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By law, YOS staffers are supposed to be "trained in the treatment of juveniles" and "trained to act as role models and mentors." The transfers received two weeks of special classes about YOS operations and its philosophy. The program's founder says that wasn't nearly enough.
"If you take a person who's worked in adult corrections for ten or twenty years, and you give them a week of training with juveniles, you're not dealing with the issue," Swanson says. "The DOC folks felt that anyone sitting down with a kid, talking to him about his problems, was engaging in fraternization, and they actually reported some of the Denver staff for doing just that."
"We put their folks through the training program, but it didn't take with too many of them," Groff says. "They just sat through it because they had to do it. They weren't interested in what they considered to be 'coddling' inmates."
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Conflicts between old and new staffers erupted immediately, developing into what the "old" YOS contingent describes as an ongoing harassment campaign. They say they were singled out for searches, investigated on bogus charges, threatened with official reprisals -- all for trying to implement the program the way it had worked in Denver.
The first day she reported to work in Pueblo, Jennie Kinsfather was told that the clothing she'd worn at DRDC didn't fit the prescribed YOS uniform. Another day she was sent home for wearing fingernail polish, even though a DOC transfer with similar nails provoked no such action. Petty humiliations seemed to be the order of the day: Dog droppings were deposited in the van of an award-winning teacher while it was parked in the "Employee of the Year" space.
"The more I pushed for the philosophy, the more harassment I got, and the more the kids I was working with got harassed," says Kinsfather, who resigned from YOS last winter. "I'd come in to work and find out some of my kids were in lockdown for trying to confront staff about the staff breaking YOS rules. It was just an uphill battle."
After a year, two-thirds of the YOS staffers who'd relocated from Denver had left the program. But the staff squabbles weren't the only disruption in day-to-day operations. The renovation of the Pueblo campus was still badly behind schedule when YOS moved in, and many of the early arrivals found themselves in a near-lockdown situation for weeks. They were denied parental visits and shortchanged on boot camp and other basic program components, such as anger-management courses and the guided group sessions.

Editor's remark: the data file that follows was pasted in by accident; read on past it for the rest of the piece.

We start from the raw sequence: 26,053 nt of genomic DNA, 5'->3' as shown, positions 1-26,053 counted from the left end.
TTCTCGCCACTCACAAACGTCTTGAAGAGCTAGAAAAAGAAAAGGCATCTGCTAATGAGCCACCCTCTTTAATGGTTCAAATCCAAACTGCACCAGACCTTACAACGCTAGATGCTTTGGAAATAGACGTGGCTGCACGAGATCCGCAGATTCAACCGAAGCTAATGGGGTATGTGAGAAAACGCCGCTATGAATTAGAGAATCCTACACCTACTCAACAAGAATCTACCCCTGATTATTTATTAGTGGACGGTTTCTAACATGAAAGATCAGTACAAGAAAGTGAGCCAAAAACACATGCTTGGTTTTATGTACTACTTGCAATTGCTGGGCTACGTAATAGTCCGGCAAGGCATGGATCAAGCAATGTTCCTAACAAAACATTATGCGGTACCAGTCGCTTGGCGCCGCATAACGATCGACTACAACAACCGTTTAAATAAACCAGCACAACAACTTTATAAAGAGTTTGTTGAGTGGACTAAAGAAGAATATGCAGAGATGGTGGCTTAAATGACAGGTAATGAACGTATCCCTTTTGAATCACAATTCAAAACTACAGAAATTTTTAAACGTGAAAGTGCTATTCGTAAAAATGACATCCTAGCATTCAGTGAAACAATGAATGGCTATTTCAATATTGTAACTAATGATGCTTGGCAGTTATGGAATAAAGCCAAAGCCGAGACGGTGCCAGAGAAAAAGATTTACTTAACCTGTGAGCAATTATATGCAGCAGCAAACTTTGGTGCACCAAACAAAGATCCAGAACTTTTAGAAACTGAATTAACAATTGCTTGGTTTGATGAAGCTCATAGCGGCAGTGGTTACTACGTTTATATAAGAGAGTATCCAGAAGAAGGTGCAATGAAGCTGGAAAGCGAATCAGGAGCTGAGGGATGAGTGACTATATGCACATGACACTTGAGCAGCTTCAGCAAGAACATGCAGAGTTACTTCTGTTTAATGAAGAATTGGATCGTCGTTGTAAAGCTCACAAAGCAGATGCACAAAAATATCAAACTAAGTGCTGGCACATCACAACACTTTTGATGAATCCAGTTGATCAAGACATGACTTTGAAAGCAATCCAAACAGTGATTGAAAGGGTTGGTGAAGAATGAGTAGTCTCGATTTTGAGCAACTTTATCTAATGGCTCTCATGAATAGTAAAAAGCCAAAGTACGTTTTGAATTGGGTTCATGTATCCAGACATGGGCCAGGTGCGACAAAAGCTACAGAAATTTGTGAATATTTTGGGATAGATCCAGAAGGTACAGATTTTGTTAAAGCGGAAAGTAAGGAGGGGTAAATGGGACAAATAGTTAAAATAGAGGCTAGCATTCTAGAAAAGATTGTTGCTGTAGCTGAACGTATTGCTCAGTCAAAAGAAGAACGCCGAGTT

"We had maybe a hundred kids who got very little programming," Kinsfather says. "By the time I got down there, three or four months after they did, most of those kids hadn't been in a class yet."
The construction frenzy also created obvious breaches in security. Within weeks of the move to Pueblo, three YOS residents hopped a temporary fence. Three more escaped the following December. All six were quickly recaptured, but the incidents exposed more than simply a security problem. As a DOC internal report noted, the program's fabled positive peer culture had failed to prevent the escapes.
"It was clear prior to this [December] incident and during the escape that residents were aware of the intent of the three escapees," the report states. "However, no one in the group addressed their intent or alerted staff until confronted in the unit."
The escapes provided the DOC with additional justification for its "security-oriented approach" to YOS. But Groff says the escapes demonstrate that the residents were losing faith in the program. "The positive peer culture was breaking down in Pueblo," he says, "probably because it wasn't being reinforced by the employees."
Groff, a former legislator and high school teacher, retired as director of YOS in October 1998. He was planning to leave soon anyway, he says, but his decision was "sped up by the Pueblo situation." It was clear to him that YOS had lost key supporters within the DOC and was not the program he had embraced four years earlier.
"It became very frustrating," he says. "DOC's central office supported it because it was a lot of money, but they didn't seem to understand the philosophy."
Groff says he'd obtained a commitment from then-DOC director Ari Zavaras that his successor would be Swanson, a nationally recognized authority on youth violence who'd been involved in the planning of YOS from the beginning. Instead, the job of "acting director" went to Sam Williams, who'd been in charge of the boot camp, and then was abruptly shifted a few weeks later to Irving Jaquez, a veteran DOC administrator with no prior acquaintance with the program. (Zavaras, now head of the Colorado Department of Public Safety, denies there was any such commitment; state hiring procedures wouldn't have allowed him to "anoint" a new director, he says.)
"I thought the message was quite clear," says Swanson, who resigned a month after Groff. "I preferred to work with someone who had the same priorities of making a difference in kids' lives that I did."
Last December, Jaquez and Mary West, the DOC regional director overseeing the move to Pueblo, appeared at a public meeting in Denver attended by dozens of YOS parents alarmed by the rapid changes in the program. The two insisted that, despite all of the new attention to security, the program was thriving.